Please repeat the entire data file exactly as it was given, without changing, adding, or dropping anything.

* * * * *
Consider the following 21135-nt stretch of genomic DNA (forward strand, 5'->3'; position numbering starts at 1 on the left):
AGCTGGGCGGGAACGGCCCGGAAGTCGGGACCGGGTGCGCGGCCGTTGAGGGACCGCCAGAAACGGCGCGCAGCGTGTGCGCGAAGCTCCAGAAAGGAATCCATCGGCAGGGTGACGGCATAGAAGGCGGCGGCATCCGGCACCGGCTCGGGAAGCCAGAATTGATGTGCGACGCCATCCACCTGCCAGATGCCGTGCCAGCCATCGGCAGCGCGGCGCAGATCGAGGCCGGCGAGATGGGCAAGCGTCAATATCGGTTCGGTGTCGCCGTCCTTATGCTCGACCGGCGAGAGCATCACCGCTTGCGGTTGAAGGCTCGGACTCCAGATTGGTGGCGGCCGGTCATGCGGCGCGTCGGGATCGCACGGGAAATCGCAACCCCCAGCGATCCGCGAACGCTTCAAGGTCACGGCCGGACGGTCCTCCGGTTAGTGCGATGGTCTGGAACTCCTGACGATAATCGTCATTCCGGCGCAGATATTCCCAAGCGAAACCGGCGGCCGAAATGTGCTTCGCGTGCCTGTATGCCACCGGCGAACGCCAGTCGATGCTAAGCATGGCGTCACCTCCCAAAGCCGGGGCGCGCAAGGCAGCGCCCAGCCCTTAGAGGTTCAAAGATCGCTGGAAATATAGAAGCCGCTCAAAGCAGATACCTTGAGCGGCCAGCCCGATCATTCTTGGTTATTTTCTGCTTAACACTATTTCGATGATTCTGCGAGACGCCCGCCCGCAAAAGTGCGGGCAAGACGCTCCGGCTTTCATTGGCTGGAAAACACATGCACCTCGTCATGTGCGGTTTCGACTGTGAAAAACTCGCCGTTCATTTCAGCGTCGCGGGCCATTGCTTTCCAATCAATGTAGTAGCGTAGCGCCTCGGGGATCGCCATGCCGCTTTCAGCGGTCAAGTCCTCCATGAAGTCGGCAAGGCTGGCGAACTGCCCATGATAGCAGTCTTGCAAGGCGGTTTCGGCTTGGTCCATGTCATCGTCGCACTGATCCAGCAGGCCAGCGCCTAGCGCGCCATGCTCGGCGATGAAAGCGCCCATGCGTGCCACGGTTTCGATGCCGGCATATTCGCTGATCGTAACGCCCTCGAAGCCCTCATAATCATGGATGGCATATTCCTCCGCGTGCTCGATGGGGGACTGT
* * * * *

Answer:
Consider the following 21135-nt stretch of genomic DNA (forward strand, 5'->3'; position numbering starts at 1 on the left):
AGCTGGGCGGGAACGGCCCGGAAGTCGGGACCGGGTGCGCGGCCGTTGAGGGACCGCCAGAAACGGCGCGCAGCGTGTGCGCGAAGCTCCAGAAAGGAATCCATCGGCAGGGTGACGGCATAGAAGGCGGCGGCATCCGGCACCGGCTCGGGAAGCCAGAATTGATGTGCGACGCCATCCACCTGCCAGATGCCGTGCCAGCCATCGGCAGCGCGGCGCAGATCGAGGCCGGCGAGATGGGCAAGCGTCAATATCGGTTCGGTGTCGCCGTCCTTATGCTCGACCGGCGAGAGCATCACCGCTTGCGGTTGAAGGCTCGGACTCCAGATTGGTGGCGGCCGGTCATGCGGCGCGTCGGGATCGCACGGGAAATCGCAACCCCCAGCGATCCGCGAACGCTTCAAGGTCACGGCCGGACGGTCCTCCGGTTAGTGCGATGGTCTGGAACTCCTGACGATAATCGTCATTCCGGCGCAGATATTCCCAAGCGAAACCGGCGGCCGAAATGTGCTTCGCGTGCCTGTATGCCACCGGCGAACGCCAGTCGATGCTAAGCATGGCGTCACCTCCCAAAGCCGGGGCGCGCAAGGCAGCGCCCAGCCCTTAGAGGTTCAAAGATCGCTGGAAATATAGAAGCCGCTCAAAGCAGATACCTTGAGCGGCCAGCCCGATCATTCTTGGTTATTTTCTGCTTAACACTATTTCGATGATTCTGCGAGACGCCCGCCCGCAAAAGTGCGGGCAAGACGCTCCGGCTTTCATTGGCTGGAAAACACATGCACCTCGTCATGTGCGGTTTCGACTGTGAAAAACTCGCCGTTCATTTCAGCGTCGCGGGCCATTGCTTTCCAATCAATGTAGTAGCGTAGCGCCTCGGGGATCGCCATGCCGCTTTCAGCGGTCAAGTCCTCCATGAAGTCGGCAAGGCTGGCGAACTGCCCATGATAGCAGTCTTGCAAGGCGGTTTCGGCTTGGTCCATGTCATCGTCGCACTGATCCAGCAGGCCAGCGCCTAGCGCGCCATGCTCGGCGATGAAAGCGCCCATGCGTGCCACGGTTTCGATGCCGGCATATTCGCTGATCGTAACGCCCTCGAAGCCCTCATAATCATGGATGGCATATTCCTCCGCGTGCTCGATGGGGGACTGT